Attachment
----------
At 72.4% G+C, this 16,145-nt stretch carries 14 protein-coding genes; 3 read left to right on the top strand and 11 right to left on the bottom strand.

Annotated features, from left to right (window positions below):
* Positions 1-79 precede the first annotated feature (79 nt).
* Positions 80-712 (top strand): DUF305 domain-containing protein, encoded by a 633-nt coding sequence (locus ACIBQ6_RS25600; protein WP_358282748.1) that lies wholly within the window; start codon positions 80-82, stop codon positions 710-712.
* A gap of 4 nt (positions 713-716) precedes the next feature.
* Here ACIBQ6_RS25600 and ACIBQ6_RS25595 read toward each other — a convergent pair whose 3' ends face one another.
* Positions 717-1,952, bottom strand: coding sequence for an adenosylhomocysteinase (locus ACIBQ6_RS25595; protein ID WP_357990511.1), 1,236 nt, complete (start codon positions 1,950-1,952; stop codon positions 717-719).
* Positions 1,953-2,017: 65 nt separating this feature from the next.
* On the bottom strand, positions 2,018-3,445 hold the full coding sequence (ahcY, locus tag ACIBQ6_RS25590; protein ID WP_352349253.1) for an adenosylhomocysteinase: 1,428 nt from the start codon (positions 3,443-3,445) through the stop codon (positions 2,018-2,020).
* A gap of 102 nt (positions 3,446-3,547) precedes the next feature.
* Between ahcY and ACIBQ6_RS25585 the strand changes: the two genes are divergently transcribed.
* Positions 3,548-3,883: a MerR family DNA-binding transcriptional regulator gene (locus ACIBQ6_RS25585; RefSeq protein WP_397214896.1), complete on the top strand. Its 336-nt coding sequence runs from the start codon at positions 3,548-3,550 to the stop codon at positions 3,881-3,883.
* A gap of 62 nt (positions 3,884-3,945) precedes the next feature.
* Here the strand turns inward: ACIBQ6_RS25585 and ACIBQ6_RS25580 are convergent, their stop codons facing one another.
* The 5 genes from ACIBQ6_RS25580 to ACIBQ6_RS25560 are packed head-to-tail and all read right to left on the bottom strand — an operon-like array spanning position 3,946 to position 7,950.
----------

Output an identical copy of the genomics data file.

At 72.4% G+C, this 16,145-nt stretch carries 14 protein-coding genes; 3 read left to right on the top strand and 11 right to left on the bottom strand.

Annotated features, from left to right (window positions below):
* Positions 1-79 precede the first annotated feature (79 nt).
* Positions 80-712 (top strand): DUF305 domain-containing protein, encoded by a 633-nt coding sequence (locus ACIBQ6_RS25600; protein WP_358282748.1) that lies wholly within the window; start codon positions 80-82, stop codon positions 710-712.
* A gap of 4 nt (positions 713-716) precedes the next feature.
* Here ACIBQ6_RS25600 and ACIBQ6_RS25595 read toward each other — a convergent pair whose 3' ends face one another.
* Positions 717-1,952, bottom strand: coding sequence for an adenosylhomocysteinase (locus ACIBQ6_RS25595; protein ID WP_357990511.1), 1,236 nt, complete (start codon positions 1,950-1,952; stop codon positions 717-719).
* Positions 1,953-2,017: 65 nt separating this feature from the next.
* On the bottom strand, positions 2,018-3,445 hold the full coding sequence (ahcY, locus tag ACIBQ6_RS25590; protein ID WP_352349253.1) for an adenosylhomocysteinase: 1,428 nt from the start codon (positions 3,443-3,445) through the stop codon (positions 2,018-2,020).
* A gap of 102 nt (positions 3,446-3,547) precedes the next feature.
* Between ahcY and ACIBQ6_RS25585 the strand changes: the two genes are divergently transcribed.
* Positions 3,548-3,883: a MerR family DNA-binding transcriptional regulator gene (locus ACIBQ6_RS25585; RefSeq protein WP_397214896.1), complete on the top strand. Its 336-nt coding sequence runs from the start codon at positions 3,548-3,550 to the stop codon at positions 3,881-3,883.
* A gap of 62 nt (positions 3,884-3,945) precedes the next feature.
* Here the strand turns inward: ACIBQ6_RS25585 and ACIBQ6_RS25580 are convergent, their stop codons facing one another.
* The 5 genes from ACIBQ6_RS25580 to ACIBQ6_RS25560 are packed head-to-tail and all read right to left on the bottom strand — an operon-like array spanning position 3,946 to position 7,950.